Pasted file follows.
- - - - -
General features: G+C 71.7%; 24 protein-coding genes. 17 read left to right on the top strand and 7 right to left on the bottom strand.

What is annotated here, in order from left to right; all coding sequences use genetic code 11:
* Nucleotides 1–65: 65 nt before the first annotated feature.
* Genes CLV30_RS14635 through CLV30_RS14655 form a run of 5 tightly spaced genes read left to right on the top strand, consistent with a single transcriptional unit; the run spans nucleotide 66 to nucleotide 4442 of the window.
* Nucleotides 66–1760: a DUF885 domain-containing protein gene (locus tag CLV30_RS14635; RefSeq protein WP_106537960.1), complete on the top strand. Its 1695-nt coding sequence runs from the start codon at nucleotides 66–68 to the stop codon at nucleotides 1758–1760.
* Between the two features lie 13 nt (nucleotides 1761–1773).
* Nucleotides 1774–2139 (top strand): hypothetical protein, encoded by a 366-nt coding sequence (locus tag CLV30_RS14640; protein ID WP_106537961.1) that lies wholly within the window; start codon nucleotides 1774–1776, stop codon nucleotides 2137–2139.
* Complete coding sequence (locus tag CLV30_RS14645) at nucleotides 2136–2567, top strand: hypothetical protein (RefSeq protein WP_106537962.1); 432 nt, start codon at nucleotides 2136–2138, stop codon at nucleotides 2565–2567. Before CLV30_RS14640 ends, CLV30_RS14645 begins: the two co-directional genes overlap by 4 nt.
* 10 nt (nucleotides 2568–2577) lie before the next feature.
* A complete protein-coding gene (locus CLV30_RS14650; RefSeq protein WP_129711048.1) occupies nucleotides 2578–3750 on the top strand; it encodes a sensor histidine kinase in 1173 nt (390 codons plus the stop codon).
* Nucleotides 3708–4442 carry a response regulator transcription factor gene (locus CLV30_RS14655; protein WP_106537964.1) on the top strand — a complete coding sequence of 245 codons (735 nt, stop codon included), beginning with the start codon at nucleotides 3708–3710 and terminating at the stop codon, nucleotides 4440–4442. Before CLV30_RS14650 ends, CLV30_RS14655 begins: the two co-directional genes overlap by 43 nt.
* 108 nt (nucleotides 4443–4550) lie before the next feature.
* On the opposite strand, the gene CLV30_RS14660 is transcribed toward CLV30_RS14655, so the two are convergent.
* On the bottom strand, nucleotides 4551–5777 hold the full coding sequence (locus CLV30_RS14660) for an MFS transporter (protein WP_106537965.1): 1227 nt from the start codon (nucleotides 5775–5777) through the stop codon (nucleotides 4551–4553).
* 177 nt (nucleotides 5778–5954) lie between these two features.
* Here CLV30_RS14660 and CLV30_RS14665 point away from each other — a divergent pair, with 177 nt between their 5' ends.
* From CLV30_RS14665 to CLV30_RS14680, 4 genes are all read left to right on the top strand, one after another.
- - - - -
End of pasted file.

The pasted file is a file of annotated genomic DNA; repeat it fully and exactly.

General features: G+C 71.7%; 24 protein-coding genes. 17 read left to right on the top strand and 7 right to left on the bottom strand.

What is annotated here, in order from left to right; all coding sequences use genetic code 11:
* Nucleotides 1–65: 65 nt before the first annotated feature.
* Genes CLV30_RS14635 through CLV30_RS14655 form a run of 5 tightly spaced genes read left to right on the top strand, consistent with a single transcriptional unit; the run spans nucleotide 66 to nucleotide 4442 of the window.
* Nucleotides 66–1760: a DUF885 domain-containing protein gene (locus tag CLV30_RS14635; RefSeq protein WP_106537960.1), complete on the top strand. Its 1695-nt coding sequence runs from the start codon at nucleotides 66–68 to the stop codon at nucleotides 1758–1760.
* Between the two features lie 13 nt (nucleotides 1761–1773).
* Nucleotides 1774–2139 (top strand): hypothetical protein, encoded by a 366-nt coding sequence (locus tag CLV30_RS14640; protein ID WP_106537961.1) that lies wholly within the window; start codon nucleotides 1774–1776, stop codon nucleotides 2137–2139.
* Complete coding sequence (locus tag CLV30_RS14645) at nucleotides 2136–2567, top strand: hypothetical protein (RefSeq protein WP_106537962.1); 432 nt, start codon at nucleotides 2136–2138, stop codon at nucleotides 2565–2567. Before CLV30_RS14640 ends, CLV30_RS14645 begins: the two co-directional genes overlap by 4 nt.
* 10 nt (nucleotides 2568–2577) lie before the next feature.
* A complete protein-coding gene (locus CLV30_RS14650; RefSeq protein WP_129711048.1) occupies nucleotides 2578–3750 on the top strand; it encodes a sensor histidine kinase in 1173 nt (390 codons plus the stop codon).
* Nucleotides 3708–4442 carry a response regulator transcription factor gene (locus CLV30_RS14655; protein WP_106537964.1) on the top strand — a complete coding sequence of 245 codons (735 nt, stop codon included), beginning with the start codon at nucleotides 3708–3710 and terminating at the stop codon, nucleotides 4440–4442. Before CLV30_RS14650 ends, CLV30_RS14655 begins: the two co-directional genes overlap by 43 nt.
* 108 nt (nucleotides 4443–4550) lie before the next feature.
* On the opposite strand, the gene CLV30_RS14660 is transcribed toward CLV30_RS14655, so the two are convergent.
* On the bottom strand, nucleotides 4551–5777 hold the full coding sequence (locus CLV30_RS14660) for an MFS transporter (protein WP_106537965.1): 1227 nt from the start codon (nucleotides 5775–5777) through the stop codon (nucleotides 4551–4553).
* 177 nt (nucleotides 5778–5954) lie between these two features.
* Here CLV30_RS14660 and CLV30_RS14665 point away from each other — a divergent pair, with 177 nt between their 5' ends.
* From CLV30_RS14665 to CLV30_RS14680, 4 genes are all read left to right on the top strand, one after another.